Okay, that was a blatant attempt to grab readers. The words love and TSA, I suspect have never seriously been used in the same sentence, at least not unless it was dripping with sarcasm and indignation. Who’s fault is that? More to the issue, while millions of Americans are suffering excruciating wait times in line at TSA checkpoints, who is to blame for that? This week the TSA blamed you.

You are not prepared. You forgot to check the national security threat of a jar of jam your Aunt gave you as you rushed out the door for your flight. You left your belt on. You forgot to install a nightlight in bodily orifices for the TSA. You are the problem. You. YOU! 13c903fc9f2baa6caba72c624e9658149e37b6746bde6d831e651e4e443166aa

This is not an argument for or against the TSA or privatization. I told a TSA supervisor, someone I knew from the airlines and later following the September 2001 attacks as a screener, that ultimately security at airports would be privatized once again. That seems to be the cycle we are in. In 5 years the TSA likely won’t exist, but as a weak governmental oversight body. Private security companies will nickel and dime for profits, and sometime in the future something will occur to cause everyone to scream for a federal screening force again. As regular as the changing seasons.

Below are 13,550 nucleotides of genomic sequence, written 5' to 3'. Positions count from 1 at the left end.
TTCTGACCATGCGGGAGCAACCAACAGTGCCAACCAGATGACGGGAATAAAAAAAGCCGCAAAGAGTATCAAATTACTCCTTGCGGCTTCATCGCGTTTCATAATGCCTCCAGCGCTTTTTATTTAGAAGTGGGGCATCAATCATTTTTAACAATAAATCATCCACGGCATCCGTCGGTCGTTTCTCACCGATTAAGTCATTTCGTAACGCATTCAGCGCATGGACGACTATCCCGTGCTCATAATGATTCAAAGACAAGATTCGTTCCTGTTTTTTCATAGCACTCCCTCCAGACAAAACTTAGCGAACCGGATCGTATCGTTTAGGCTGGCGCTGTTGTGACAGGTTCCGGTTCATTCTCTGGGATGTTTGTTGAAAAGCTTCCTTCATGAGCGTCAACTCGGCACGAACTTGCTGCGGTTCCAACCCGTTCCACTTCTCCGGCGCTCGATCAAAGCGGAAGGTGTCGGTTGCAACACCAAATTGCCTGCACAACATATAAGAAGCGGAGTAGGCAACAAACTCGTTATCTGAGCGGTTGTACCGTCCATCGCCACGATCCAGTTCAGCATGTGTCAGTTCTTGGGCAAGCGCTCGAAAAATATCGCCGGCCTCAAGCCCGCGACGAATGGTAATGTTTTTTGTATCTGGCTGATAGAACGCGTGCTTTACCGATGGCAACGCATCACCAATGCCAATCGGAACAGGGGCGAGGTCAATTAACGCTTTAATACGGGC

The headline read “TSA Says Passengers Only Have Themselves to Blame For Long Lines,” A press release from the TSA placed blame on the public “who come to the TSA checkpoint unprepared for a trip can have a negative impact on the time it takes to complete the screening process”. You can read the full press release here.

Oh how the TSA’s bad PR campaign continues. Like throwing oil on the fire. They are not doing themselves any favors and indeed just make matters worse every time they open their mouths. Really! If Banana Republic was having longer wait times at the counter, even if it was due to customers fumbling excessively in their purses and wallets, they would focus on “Customer service” fixes rather than taking shots at their customers.